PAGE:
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Arming local

An independent foreign policy presupposes a nation able to look inward to domestic industries and produce tools, machinery, equipment, and even weapons to ensure national defense and security.

This policy shift has two benefits—lesser dependents on foreign suppliers and dollar outflows while greatly boosting domestic industries and creating local employment.

Such dramatic shift would also greatly impact on the overall domestic economy.

But more than the economic aspect, the policy turnaround is a matter of national pride.

Producing one’s own weapons and ammunitions would prove to the world that we can stand on our own.  
Thus, we agree with and support the position of a senior lawmaker on the matter.
The thwarted sale of assault rifles to the National Police should prompt the government to jumpstart a program to locally manufacture arms and military equipment, Senate Minority Leader Ralph Recto said.
“It is a wake-up call for us to stop totally relying on foreign suppliers,” Recto said, referring to the decision of the U.S. State Department to halt the sale of about 26,000 assault rifles after an American senator announced he would oppose it on concerns of state-sanctioned human rights abuses.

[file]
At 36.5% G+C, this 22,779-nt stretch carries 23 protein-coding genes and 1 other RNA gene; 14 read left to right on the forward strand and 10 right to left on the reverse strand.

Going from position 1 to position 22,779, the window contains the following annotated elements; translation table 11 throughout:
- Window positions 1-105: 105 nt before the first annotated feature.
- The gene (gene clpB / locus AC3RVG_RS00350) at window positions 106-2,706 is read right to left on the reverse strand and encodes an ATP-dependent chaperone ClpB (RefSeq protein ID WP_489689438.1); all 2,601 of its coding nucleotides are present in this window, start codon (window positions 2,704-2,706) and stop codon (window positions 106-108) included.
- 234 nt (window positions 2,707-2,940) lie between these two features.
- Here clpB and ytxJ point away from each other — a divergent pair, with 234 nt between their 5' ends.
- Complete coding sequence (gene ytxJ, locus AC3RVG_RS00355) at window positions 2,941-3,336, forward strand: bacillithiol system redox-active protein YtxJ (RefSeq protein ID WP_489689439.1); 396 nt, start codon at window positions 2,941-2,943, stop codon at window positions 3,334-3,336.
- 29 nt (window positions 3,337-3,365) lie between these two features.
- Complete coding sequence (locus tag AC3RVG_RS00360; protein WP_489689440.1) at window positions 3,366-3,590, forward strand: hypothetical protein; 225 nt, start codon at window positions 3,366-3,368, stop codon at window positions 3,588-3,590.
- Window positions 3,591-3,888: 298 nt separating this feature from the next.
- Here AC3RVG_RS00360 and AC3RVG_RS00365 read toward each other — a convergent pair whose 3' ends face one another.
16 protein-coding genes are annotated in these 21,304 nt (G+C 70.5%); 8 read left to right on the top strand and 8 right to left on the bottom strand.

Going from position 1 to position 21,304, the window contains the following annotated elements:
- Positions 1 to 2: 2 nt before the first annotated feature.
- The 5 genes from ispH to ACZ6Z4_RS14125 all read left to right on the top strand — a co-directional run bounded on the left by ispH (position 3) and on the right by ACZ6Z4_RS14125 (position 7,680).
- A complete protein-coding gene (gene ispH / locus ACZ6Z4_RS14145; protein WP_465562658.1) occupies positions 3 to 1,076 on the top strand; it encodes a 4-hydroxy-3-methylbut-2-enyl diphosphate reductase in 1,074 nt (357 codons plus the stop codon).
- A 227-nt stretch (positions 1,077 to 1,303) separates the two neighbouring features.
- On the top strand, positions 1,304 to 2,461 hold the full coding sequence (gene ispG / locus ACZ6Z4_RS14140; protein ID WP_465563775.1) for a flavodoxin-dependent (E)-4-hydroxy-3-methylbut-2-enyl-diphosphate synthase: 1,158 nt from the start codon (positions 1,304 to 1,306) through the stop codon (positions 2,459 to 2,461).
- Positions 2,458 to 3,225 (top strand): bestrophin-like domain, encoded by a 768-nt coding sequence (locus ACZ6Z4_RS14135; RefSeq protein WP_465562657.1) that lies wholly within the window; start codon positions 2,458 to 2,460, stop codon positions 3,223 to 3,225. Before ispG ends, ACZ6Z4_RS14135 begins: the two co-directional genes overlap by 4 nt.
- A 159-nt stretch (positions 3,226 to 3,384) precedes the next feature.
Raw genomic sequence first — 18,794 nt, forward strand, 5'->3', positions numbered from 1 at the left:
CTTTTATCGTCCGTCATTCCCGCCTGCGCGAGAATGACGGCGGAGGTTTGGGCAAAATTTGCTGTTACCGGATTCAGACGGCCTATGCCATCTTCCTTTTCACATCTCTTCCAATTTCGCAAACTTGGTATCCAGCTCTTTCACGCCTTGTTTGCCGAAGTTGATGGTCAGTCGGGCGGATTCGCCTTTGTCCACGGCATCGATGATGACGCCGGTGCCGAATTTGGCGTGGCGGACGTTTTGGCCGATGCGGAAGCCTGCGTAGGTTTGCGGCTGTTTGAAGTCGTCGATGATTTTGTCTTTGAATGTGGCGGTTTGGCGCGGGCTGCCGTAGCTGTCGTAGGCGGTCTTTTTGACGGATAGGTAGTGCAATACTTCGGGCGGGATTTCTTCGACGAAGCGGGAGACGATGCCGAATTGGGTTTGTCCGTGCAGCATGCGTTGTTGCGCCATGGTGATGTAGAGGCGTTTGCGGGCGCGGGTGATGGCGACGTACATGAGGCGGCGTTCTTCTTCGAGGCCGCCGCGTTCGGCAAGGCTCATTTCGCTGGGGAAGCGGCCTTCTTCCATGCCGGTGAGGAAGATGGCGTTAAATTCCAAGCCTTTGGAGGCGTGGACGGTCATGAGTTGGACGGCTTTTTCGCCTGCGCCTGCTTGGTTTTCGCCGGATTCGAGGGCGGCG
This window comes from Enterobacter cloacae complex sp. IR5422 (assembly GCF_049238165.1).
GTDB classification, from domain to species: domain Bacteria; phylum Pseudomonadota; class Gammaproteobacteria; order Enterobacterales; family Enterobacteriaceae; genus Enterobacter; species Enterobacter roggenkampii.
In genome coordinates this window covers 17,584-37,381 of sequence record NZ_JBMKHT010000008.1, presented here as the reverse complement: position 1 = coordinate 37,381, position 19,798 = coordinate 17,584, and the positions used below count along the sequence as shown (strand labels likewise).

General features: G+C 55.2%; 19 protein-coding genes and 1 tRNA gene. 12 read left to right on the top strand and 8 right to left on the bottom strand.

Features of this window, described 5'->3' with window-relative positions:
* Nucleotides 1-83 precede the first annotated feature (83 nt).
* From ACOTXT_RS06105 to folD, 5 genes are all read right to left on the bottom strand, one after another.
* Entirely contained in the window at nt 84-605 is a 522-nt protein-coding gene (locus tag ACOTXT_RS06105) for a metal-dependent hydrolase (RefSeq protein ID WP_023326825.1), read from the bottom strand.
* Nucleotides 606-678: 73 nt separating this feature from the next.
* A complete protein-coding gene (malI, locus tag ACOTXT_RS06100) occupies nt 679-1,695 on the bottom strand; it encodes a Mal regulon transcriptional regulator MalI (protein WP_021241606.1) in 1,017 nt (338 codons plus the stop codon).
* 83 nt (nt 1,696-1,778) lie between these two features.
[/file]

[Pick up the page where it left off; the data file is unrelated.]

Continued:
“This is another kind of pivot we need. To tap our domestic industries for the equipment needs of our policemen and soldiers,” Recto said.
“Hindi naman pwede na mula helmet hanggang boots imported. If some of the things can be made locally and the products are of the same price and quality as the ones bought abroad, then let us manufacture them here,” Recto said.
He cited the vibrant local firearms industry which has been exporting its products for many decades now.
“What is Made in Marikina is as good as what is Made in America,” Recto said, referring to one local gun manufacturing complex in Marikina.
“There are many of them, from boat builders to vehicle manufacturers, who can step up to the plate once there are firm orders from the government,” Recto said.
He said the country’s car manufacturing industry can supply military and police vehicles, “foreclosing the need to buy them abroad.”
Recto said the province of Cebu can even build coastal patrol ships.
“If we’re buying boats either for coastal, river, environmental or fisheries patrol, then let our local shipyards make them. The weaponry can come from abroad pero siguro yung barko pwede na dito,” he said. “If other nations find our ships exceptional, then we should too.”
Though many equipment, like planes, can only be bought abroad, Recto said those which can be built here should be given preference. “If some components of the imported ones can be manufactured here, then we must require it.”
Recto explained that by buying local, government would be creating local jobs and giving the manufacturing sector a much-needed boost. “The Filipino tax pesos must help Filipino firms.”
“Buy local, create jobs. This should be the new mantra of the DND, DOTr and other government agencies for their procurement programs,” the law maker added.
“What we can manufacture here, we don’t have to import from abroad. One good example are the car plates. A small piece of tin we sourced from the Netherlands when we are already building megaton ships,” he said.
Government, he said, is a huge supplies and equipment shopper. This year it would be buying P74 billion worth of supplies and materials, from “common-use” office items to vehicles.